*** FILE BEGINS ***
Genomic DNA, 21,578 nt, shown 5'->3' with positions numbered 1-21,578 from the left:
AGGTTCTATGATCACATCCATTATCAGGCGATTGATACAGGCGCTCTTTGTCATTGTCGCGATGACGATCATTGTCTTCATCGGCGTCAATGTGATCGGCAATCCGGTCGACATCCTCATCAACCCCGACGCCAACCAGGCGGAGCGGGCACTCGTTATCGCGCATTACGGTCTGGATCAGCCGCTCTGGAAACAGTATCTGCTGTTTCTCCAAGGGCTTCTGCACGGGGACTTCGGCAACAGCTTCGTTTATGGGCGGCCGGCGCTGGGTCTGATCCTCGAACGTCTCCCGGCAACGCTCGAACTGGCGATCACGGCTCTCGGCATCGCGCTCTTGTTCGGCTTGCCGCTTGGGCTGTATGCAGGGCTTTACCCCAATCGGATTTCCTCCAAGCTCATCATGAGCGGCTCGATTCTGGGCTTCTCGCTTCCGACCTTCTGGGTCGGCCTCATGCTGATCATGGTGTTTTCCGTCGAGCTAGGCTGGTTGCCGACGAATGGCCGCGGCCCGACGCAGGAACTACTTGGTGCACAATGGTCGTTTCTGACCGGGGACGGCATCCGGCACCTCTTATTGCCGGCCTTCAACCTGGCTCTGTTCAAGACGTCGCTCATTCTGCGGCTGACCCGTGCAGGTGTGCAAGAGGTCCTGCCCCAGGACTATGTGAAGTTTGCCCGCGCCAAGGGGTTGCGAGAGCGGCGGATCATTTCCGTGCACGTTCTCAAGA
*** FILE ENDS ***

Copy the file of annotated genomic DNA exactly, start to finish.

Genomic DNA, 21,578 nt, shown 5'->3' with positions numbered 1-21,578 from the left:
AGGTTCTATGATCACATCCATTATCAGGCGATTGATACAGGCGCTCTTTGTCATTGTCGCGATGACGATCATTGTCTTCATCGGCGTCAATGTGATCGGCAATCCGGTCGACATCCTCATCAACCCCGACGCCAACCAGGCGGAGCGGGCACTCGTTATCGCGCATTACGGTCTGGATCAGCCGCTCTGGAAACAGTATCTGCTGTTTCTCCAAGGGCTTCTGCACGGGGACTTCGGCAACAGCTTCGTTTATGGGCGGCCGGCGCTGGGTCTGATCCTCGAACGTCTCCCGGCAACGCTCGAACTGGCGATCACGGCTCTCGGCATCGCGCTCTTGTTCGGCTTGCCGCTTGGGCTGTATGCAGGGCTTTACCCCAATCGGATTTCCTCCAAGCTCATCATGAGCGGCTCGATTCTGGGCTTCTCGCTTCCGACCTTCTGGGTCGGCCTCATGCTGATCATGGTGTTTTCCGTCGAGCTAGGCTGGTTGCCGACGAATGGCCGCGGCCCGACGCAGGAACTACTTGGTGCACAATGGTCGTTTCTGACCGGGGACGGCATCCGGCACCTCTTATTGCCGGCCTTCAACCTGGCTCTGTTCAAGACGTCGCTCATTCTGCGGCTGACCCGTGCAGGTGTGCAAGAGGTCCTGCCCCAGGACTATGTGAAGTTTGCCCGCGCCAAGGGGTTGCGAGAGCGGCGGATCATTTCCGTGCACGTTCTCAAGA